Emily Ghosh, Scientist at Stockholm Environment Institute says: “Our research highlights the challenge of ensuring a more equitable distribution of the remaining and rapidly diminishing global carbon budget. If we continue on the same trajectory as today the stark inequalities in income and emissions across the global population will remain, challenging the equity principle at the very heart of the Paris Agreement. Analysis of carbon inequality must urgently be put at the centre of governments efforts to reduce emissions.”
Oxfam said world leaders should focus on targeting deeper emissions cuts by 2030, in line with their fair share, and ensure that the richest people worldwide and within countries make the most radical cuts. The richest citizens have the potential to speed up this process dramatically, both by leading greener lifestyles but also by directing their political influence and investments towards a low-carbon economy.
Notes to editors:
For more information, interview requests please contact:
- Kai Tabacek, Oxfam – email@example.com / +44 (0)7584 265 077 or
- Sophie Bowell, Oxfam – firstname.lastname@example.org / +44 (0) 7810 814 980
- Sarah Pepinster, IEEP - email@example.com
The report was commissioned by Oxfam and authored by Tim Gore, IEEP, based on research carried out by IEEP and SEI.
The briefing can be found here: Carbon Inequality in 2030: Per capita consumption emissions and the 1.5C goal,
The researchers involved in this study will be available for a virtual Q&A at 2pm GMT on Thursday 4 November. Spaces are limited. Please register for a place: https://us06web.zoom.us/meeting/register/tZAtdO6trz4vH9MLR3hUR4NtWLtyb0t4mBFD
Today’s briefing is based on an analysis of the impact of unconditional Nationally Determined Contributions (NDCs) submitted up to September 2021 under the Paris Agreement on the per capita consumption emissions of different global income groups.
Global income groups
- Richest 1%
Estimated consumption emissions per person in 2030 (tonnes CO2 per year) - 70
Number of times over the level of per capita emissions consistent with 1.5°C (2.3 tonnes) x30
- Richest 10%
Estimated consumption emissions per person in 2030 (tonnes CO2 per year) 21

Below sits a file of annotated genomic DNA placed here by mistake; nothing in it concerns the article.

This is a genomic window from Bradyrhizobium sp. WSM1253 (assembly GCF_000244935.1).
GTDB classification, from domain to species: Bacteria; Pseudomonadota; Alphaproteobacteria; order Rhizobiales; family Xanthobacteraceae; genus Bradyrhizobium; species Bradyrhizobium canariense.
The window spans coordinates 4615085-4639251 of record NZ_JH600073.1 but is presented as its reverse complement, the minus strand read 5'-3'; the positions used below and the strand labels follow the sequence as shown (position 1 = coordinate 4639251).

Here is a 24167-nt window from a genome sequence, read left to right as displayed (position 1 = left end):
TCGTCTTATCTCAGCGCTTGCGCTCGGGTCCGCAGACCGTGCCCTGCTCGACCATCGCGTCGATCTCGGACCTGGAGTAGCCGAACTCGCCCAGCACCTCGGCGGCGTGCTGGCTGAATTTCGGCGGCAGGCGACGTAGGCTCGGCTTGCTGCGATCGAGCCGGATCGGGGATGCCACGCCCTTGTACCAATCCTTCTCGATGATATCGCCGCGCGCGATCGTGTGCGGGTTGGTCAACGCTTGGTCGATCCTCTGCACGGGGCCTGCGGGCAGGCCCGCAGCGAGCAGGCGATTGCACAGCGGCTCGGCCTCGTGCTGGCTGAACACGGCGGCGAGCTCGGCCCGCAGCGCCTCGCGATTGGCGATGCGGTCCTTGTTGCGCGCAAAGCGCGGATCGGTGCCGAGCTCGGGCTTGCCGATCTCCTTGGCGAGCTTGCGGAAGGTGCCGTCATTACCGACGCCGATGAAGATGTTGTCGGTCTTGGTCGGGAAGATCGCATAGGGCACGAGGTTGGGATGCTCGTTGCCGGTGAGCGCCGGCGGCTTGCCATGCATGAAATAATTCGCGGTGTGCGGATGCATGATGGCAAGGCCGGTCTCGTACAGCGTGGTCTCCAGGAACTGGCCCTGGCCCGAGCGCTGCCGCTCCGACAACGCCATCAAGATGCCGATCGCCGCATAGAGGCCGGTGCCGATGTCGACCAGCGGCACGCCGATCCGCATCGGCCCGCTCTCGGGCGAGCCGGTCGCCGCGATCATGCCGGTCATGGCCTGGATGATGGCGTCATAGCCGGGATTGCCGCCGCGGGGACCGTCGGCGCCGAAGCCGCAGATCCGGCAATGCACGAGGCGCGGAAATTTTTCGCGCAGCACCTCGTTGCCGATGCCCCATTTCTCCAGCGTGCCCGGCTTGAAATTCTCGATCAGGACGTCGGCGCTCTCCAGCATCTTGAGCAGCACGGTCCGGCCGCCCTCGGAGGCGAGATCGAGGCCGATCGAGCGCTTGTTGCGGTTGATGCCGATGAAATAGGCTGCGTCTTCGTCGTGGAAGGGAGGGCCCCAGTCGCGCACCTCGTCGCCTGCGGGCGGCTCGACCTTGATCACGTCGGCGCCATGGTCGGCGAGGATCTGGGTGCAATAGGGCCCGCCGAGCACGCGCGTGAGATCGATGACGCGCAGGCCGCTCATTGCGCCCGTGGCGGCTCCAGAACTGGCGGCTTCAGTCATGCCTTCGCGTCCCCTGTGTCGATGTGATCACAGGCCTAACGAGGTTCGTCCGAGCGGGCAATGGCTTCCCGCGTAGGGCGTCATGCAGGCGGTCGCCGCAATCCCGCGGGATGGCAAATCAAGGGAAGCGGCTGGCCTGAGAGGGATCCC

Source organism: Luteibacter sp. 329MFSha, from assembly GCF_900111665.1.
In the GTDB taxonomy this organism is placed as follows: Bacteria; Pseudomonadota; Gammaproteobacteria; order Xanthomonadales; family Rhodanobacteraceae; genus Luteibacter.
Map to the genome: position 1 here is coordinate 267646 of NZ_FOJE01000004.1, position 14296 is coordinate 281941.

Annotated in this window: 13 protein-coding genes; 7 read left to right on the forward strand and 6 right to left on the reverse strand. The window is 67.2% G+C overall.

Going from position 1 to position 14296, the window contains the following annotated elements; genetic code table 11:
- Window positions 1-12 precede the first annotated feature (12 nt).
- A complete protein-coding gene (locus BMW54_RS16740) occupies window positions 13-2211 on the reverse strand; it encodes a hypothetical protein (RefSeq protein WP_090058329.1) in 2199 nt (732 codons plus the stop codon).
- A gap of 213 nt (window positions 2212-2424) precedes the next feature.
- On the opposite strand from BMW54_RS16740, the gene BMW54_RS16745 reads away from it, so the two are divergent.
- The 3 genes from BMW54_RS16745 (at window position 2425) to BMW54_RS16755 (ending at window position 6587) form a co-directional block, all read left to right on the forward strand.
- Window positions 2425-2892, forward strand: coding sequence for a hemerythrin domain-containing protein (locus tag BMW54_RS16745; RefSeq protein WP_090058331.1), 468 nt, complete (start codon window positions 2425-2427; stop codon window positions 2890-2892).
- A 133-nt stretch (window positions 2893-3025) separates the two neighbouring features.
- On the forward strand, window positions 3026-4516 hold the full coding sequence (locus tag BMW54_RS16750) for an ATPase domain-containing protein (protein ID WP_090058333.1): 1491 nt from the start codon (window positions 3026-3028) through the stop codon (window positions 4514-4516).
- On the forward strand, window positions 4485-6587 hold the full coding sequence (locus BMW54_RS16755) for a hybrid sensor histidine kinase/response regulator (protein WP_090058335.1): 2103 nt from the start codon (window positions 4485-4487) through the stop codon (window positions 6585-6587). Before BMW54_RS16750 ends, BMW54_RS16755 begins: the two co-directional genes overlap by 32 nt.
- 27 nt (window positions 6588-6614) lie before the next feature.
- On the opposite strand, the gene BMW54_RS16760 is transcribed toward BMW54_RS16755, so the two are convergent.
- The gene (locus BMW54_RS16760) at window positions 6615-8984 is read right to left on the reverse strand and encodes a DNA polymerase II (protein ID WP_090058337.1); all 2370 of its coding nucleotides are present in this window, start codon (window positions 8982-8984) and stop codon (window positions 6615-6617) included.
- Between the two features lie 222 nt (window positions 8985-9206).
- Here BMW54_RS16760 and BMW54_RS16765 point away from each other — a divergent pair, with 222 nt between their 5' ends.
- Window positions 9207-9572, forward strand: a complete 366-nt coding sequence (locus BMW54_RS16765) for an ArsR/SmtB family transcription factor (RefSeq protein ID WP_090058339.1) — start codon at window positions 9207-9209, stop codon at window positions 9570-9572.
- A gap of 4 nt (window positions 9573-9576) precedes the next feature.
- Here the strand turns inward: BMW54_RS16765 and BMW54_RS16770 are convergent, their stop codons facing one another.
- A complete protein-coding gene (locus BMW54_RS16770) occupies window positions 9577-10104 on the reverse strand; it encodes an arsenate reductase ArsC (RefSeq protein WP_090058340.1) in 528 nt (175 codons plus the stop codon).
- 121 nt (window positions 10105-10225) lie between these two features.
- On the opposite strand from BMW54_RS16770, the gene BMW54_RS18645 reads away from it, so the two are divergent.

Number of times over the level of per capita emissions consistent with 1.5°C (2.3 tonnes) x9
- Middle 40%
Estimated consumption emissions per person in 2030 (tonnes CO2 per year) 5
Number of times over the level of per capita emissions consistent with 1.5°C (2.3 tonnes) x2
- Poorest 50%
Estimated consumption emissions per person in 2030 (tonnes CO2 per year) 1
Number of times over the level of per capita emissions consistent with 1.5°C (2.3 tonnes) x0.43 (less than half)
The UNEP Emissions Gap Report 2021 estimates that total global emissions will need to fall to approximately 18 Gt CO2 (25 Gt CO2e) per year by 2030, on a pathway to net zero emissions by mid-century, in order to have a reasonable chance of limiting global heating to 1.5°C. This works out to approximately 2.3 tonnes CO2 per person per year (per capita emissions) in 2030.
By 2030, the global population is projected to be approximately 7.9 billion people. This will comprise approximately 80 million people in the top 1 per cent, 800 million in the top 10 per cent, 3.4 billion in the ‘middle 40 per cent’ and 4 billion in the poorest 50 per cent.
By 2030, you would need an annual income (expressed in $2011 purchasing power parity) of more than $172,000 to be in the richest 1 per cent; more than $55,000 to be in the richest 10 per cent; more than $9,800 to be in the middle 40 per cent; or less than $9,800 to be in the poorest half of the global population.
This briefing builds on last year’s report from Oxfam and SEI which estimated that the richest 1 per cent of people on Earth is responsible for twice the carbon emissions of the poorest 50 per cent from 1990 to 2015.
Carbon emissions per passenger for an 11-minute space flight are estimated to be at least 75 tonnes, according to a recent report by Lucas Chancel. People in the poorest billion emit less than one tonne of carbon per year.
The Institute for European Environmental Policy (IEEP) is a sustainability Think Tank working with stakeholders across EU institutions, international bodies, academia, civil society and industry. Our team of economists, scientists and lawyers produce evidence-based research and policy insight (www.ieep.eu).
The Stockholm Environment Institute is an international non-profit research and policy organization that tackles environment and development challenges.